Minister for Foreign Affairs of the DR Congo Raymond Tshibanda says over the years, COMESA has come up with excellent decisions capable of achieving the vision of regional integration. This, according to him needs to be matched with equal zeal when it comes to implementation.
Speaking when he officially opened the 32nd Meeting of the Council of Ministers, he said member States should start by meeting their financial obligations to finance the programmes they have approved. “While foreign funding by cooperating partners was crucial in support of program implementation, too much dependency was not good as it is not sustainable in the long run,” the minister said.
The Minister who now becomes the new chair of the Bureau of the Council said the benefits that member states derived from COMESA membership outweighs those derived from other regional economic communities. This is a result of successful mobilization of funds for programme support.
Outgoing chairperson Amelia Kyambadde said that lack of adequate infrastructure in transport, energy and communication and information technology (ICT) remains one of the most significant limitations to economic growth and development in the COMESA region.
In the energy sector, the total installed capacity for electric power in the 19 COMESA countries is about 55,800 Megawatts. This contrasts with to a total of 124,000 for France and over 1,000,000 megawatts for the United States of America (USA).
This translates to high energy costs which are a major impediment to the expansion of the manufacturing sector in COMESA region.
She observed that for every three rural Africans, only one of them dwells within two kilometers of an all-season road.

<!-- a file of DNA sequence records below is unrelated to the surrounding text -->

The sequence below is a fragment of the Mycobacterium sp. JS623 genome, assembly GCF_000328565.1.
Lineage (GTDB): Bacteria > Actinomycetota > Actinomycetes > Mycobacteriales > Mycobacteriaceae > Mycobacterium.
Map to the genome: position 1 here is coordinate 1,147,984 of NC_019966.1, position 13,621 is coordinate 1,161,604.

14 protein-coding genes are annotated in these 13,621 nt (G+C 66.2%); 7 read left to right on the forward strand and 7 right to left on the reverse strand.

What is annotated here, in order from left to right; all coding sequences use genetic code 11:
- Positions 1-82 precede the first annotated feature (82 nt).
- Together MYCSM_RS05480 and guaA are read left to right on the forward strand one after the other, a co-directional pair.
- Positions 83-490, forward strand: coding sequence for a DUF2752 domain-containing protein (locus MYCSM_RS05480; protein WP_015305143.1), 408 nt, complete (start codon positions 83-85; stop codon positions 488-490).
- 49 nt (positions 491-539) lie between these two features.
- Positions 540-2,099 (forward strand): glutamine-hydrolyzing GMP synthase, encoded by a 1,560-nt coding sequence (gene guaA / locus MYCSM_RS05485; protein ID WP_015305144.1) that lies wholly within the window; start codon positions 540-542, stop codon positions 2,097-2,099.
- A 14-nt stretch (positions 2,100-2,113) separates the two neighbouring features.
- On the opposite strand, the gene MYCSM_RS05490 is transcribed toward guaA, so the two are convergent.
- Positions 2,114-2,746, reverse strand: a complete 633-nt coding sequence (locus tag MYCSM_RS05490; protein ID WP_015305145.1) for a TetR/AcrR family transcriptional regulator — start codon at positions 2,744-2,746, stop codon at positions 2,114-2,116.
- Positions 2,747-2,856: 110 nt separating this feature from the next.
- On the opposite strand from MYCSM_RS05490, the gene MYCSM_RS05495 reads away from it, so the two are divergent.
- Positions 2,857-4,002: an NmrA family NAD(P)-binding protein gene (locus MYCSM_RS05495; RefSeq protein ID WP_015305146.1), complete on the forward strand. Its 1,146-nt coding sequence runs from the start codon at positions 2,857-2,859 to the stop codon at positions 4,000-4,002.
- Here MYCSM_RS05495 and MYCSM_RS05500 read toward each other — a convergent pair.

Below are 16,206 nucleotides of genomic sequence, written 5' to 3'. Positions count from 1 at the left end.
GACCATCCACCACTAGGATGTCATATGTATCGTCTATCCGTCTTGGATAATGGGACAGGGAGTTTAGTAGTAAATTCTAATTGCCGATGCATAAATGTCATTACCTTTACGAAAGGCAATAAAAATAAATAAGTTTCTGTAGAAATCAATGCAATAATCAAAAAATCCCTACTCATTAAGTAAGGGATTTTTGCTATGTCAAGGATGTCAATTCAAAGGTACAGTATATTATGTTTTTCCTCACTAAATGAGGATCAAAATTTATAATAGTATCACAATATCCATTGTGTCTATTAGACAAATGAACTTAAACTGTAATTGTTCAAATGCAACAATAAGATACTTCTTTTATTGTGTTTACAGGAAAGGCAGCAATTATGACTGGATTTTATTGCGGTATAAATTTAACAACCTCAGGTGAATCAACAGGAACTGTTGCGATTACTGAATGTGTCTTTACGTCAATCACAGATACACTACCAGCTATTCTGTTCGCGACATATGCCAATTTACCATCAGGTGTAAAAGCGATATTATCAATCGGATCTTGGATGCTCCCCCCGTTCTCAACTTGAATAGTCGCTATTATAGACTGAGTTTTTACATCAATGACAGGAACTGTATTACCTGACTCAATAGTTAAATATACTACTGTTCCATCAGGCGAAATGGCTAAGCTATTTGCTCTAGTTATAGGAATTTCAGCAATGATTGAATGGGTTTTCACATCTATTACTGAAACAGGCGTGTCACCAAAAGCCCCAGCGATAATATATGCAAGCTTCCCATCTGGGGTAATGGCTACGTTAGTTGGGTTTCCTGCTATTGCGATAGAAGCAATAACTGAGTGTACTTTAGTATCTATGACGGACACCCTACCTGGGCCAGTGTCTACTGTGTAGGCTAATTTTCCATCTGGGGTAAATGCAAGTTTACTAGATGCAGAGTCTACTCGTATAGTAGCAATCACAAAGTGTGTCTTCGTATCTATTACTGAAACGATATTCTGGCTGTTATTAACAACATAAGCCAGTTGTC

“This has condemned millions of our brothers and sisters to remain trapped in subsistence agriculture because they are unable to reach urban markets,” said the Minister.
The railway network is another sad story. With an area of approximately 12 million square kilometres, COMESA region has a network of 28,000 kilometres of an old colonial era. India with an area of about three million square kilometres has 63,000 kilometres of rail.
With regard to marine transport, Sub-Saharan Africa with about 23 ports have a total capacity of around 350 million tons of cargo. In comparison, the Port of Singapore alone handles about 470 million tons of cargo more than all the cargo handled by the Sub-Saharan African ports.
On Information Communication Technology, about 15.4% are estimated to be Internet users in the sub-Saharan Africa which is way below the world average of 35.6 per 100 people.
The minister describes these statistics as depressing and the solution is the mobilization of resources to close the infrastructure deficit in the region. Key initiatives have been taken such as the establishment of the COMESA Infrastructure Fund.
The Council of Ministers has approved the takeover of management of the Fund by the Bank in order to benefit from the expertise of the PTA Bank in resource mobilization and management. The Bank has already commenced on the mobilization of funding for projects valued at $US 6.6 billion.
Studies have also been conducted to inform the operational modalities to establish a regional infrastructure bond for Member States. According to Kyambadde, this will be one of the Special Purpose Vehicles to mobilize resources for the development of infrastructure in the region.